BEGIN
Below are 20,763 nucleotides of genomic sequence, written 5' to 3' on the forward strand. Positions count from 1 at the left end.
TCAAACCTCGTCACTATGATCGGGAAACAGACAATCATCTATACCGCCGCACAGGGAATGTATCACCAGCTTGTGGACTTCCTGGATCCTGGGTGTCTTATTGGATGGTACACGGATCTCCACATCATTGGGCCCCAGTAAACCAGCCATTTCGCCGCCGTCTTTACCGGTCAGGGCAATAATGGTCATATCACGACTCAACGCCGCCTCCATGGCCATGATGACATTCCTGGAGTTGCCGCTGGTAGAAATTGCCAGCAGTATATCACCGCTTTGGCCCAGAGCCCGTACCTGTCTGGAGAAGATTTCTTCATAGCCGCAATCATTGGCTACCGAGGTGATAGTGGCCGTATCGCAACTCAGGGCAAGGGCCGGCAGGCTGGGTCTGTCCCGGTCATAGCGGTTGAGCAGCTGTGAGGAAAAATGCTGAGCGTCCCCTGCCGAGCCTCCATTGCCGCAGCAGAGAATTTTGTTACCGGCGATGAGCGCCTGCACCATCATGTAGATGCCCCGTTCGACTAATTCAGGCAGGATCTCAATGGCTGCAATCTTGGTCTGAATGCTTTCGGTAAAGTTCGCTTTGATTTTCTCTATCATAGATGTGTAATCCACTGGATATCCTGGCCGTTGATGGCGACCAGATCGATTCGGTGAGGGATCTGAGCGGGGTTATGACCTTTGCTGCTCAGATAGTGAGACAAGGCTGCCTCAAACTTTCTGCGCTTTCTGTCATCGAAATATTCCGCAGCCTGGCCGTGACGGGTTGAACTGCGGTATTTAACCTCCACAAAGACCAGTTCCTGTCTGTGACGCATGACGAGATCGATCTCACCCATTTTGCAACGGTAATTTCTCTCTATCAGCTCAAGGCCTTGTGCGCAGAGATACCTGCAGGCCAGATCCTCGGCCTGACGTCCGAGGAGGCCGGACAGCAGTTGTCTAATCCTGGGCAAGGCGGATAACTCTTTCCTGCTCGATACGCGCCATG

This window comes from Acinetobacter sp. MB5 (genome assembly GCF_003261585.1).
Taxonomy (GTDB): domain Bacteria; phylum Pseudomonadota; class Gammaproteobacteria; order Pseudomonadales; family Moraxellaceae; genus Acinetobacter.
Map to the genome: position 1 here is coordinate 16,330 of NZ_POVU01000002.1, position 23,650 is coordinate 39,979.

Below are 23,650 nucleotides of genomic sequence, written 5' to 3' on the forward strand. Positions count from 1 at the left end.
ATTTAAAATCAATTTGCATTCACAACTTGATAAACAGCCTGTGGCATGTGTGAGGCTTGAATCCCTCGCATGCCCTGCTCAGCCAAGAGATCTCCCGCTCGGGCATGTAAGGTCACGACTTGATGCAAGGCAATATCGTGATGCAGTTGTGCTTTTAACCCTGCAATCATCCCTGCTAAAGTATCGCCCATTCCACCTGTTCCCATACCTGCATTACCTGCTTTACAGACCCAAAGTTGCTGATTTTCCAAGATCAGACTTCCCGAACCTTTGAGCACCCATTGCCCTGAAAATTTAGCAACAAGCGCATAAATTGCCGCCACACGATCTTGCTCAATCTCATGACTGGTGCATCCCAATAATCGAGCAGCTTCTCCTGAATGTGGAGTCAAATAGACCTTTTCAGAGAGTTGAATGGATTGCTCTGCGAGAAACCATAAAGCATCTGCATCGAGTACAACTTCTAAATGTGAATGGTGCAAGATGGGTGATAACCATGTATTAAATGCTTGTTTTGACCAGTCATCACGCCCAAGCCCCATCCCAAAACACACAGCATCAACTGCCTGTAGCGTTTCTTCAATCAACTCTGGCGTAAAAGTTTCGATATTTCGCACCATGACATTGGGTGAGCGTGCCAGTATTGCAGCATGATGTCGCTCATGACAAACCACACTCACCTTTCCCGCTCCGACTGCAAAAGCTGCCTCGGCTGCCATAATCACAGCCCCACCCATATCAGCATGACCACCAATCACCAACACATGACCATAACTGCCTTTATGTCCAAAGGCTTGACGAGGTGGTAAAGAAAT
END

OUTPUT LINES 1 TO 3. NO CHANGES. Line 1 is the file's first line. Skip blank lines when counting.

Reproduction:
Below are 20,763 nucleotides of genomic sequence, written 5' to 3' on the forward strand. Positions count from 1 at the left end.
TCAAACCTCGTCACTATGATCGGGAAACAGACAATCATCTATACCGCCGCACAGGGAATGTATCACCAGCTTGTGGACTTCCTGGATCCTGGGTGTCTTATTGGATGGTACACGGATCTCCACATCATTGGGCCCCAGTAAACCAGCCATTTCGCCGCCGTCTTTACCGGTCAGGGCAATAATGGTCATATCACGACTCAACGCCGCCTCCATGGCCATGATGACATTCCTGGAGTTGCCGCTGGTAGAAATTGCCAGCAGTATATCACCGCTTTGGCCCAGAGCCCGTACCTGTCTGGAGAAGATTTCTTCATAGCCGCAATCATTGGCTACCGAGGTGATAGTGGCCGTATCGCAACTCAGGGCAAGGGCCGGCAGGCTGGGTCTGTCCCGGTCATAGCGGTTGAGCAGCTGTGAGGAAAAATGCTGAGCGTCCCCTGCCGAGCCTCCATTGCCGCAGCAGAGAATTTTGTTACCGGCGATGAGCGCCTGCACCATCATGTAGATGCCCCGTTCGACTAATTCAGGCAGGATCTCAATGGCTGCAATCTTGGTCTGAATGCTTTCGGTAAAGTTCGCTTTGATTTTCTCTATCATAGATGTGTAATCCACTGGATATCCTGGCCGTTGATGGCGACCAGATCGATTCGGTGAGGGATCTGAGCGGGGTTATGACCTTTGCTGCTCAGATAGTGAGACAAGGCTGCCTCAAACTTTCTGCGCTTTCTGTCATCGAAATATTCCGCAGCCTGGCCGTGACGGGTTGAACTGCGGTATTTAACCTCCACAAAGACCAGTTCCTGTCTGTGACGCATGACGAGATCGATCTCACCCATTTTGCAACGGTAATTTCTCTCTATCAGCTCAAGGCCTTGTGCGCAGAGATACCTGCAGGCCAGATCCTCGGCCTGACGTCCGAGGAGGCCGGACAGCAGTTGTCTAATCCTGGGCAAGGCGGATAACTCTTTCCTGCTCGATACGCGCCATG

This window comes from Acinetobacter sp. MB5 (genome assembly GCF_003261585.1).